British Insects: the Families of Orthoptera
Adults diurnal; 17–20 mm long (males), or 25–26 mm long (females); darkish sandy brown, with darker bands on the hindlegs and forewings.
The antennae relatively short, with fewer than 30 segments. The pronotum with a median dorsal keel (the keel crossed by a groove). Forewings well developed; greatly exceeding the abdomen when folded (excluding terminal abdominal appendages) to about equalling the abdomen (neither much longer nor much shorter). Hindwings fully developed and functional for flight; pale blue with a black band. Foreleg tarsi 3 segmented; mid-leg tarsi 3 segmented; hindleg tarsi 3 segmented. The hind femora keeled. The ovipositor relatively short, and consisting of separate, prong-like valves articulated at the base. The males only faintly stridulous, or mute (the hind femora lacking stridulatory pegs). The sound production of the males such as it is, femoro-alary, involving rubbing the rough insides of the hind femora against prominent veins in the forewings. Auditory organs located in the first abdominal segment (sometimes concealed by the folded wings or the hind-legs, and the tympanal cavity sometimes partially covered by a flap).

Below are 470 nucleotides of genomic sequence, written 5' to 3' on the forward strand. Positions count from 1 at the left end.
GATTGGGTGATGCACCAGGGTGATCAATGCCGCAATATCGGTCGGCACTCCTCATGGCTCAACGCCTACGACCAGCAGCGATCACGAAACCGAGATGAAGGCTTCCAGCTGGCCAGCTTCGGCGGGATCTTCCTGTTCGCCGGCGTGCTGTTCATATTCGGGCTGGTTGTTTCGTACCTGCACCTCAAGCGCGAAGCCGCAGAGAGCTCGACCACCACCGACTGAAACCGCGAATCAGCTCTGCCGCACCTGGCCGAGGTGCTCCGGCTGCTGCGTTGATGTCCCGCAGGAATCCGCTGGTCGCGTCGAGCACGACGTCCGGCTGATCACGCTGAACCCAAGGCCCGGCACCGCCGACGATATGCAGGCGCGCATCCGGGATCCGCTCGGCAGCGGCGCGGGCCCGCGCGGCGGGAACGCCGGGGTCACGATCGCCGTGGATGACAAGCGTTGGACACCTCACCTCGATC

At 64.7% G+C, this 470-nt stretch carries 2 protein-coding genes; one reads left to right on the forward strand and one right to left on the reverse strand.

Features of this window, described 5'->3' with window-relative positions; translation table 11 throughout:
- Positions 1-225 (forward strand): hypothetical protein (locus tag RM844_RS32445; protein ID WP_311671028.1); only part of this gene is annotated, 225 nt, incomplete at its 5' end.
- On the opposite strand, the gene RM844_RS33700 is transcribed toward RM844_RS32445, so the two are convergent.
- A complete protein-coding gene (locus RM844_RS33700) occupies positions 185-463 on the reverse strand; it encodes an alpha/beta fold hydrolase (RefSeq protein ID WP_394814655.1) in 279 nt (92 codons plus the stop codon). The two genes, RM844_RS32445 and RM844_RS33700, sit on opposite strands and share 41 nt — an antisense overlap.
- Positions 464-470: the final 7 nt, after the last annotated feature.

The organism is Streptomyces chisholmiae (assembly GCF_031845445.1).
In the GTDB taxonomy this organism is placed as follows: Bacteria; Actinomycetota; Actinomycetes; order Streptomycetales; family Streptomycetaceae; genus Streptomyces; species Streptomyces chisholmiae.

British representation. 1 species. Oedipoda caerulescens (Blue-winged Grasshopper). Native. Channel Islands.
Vegetarian (feeding mainly on grasses?); found outdoors in natural habitats (confined to hot, dry places on dunes and cliffs in the Channel Islands).
Classification. Suborder Caelifera; Superfamily Acridoidea; Acrididae.
Comments. The hind femora are dorsally high crested to just beyond the middle. Immediately distinguished by the bright blue hindwings: a common mainland-European species.
Illustrations. • Exotic species occasionally recorded.
To view the illustrations with detailed captions, go to the interactive key. This also offers full and partial descriptions, diagnostic descriptions, differences and similarities between taxa, lists of taxa exhibiting or lacking specified attributes, and distributions of character states within any set of taxa.
Cite this publication as: ‘Watson, L., and Dallwitz, M.J. 2003 onwards. British insects: the families of Orthoptera. Version: 12th February 2012. http://delta-intkey.com’.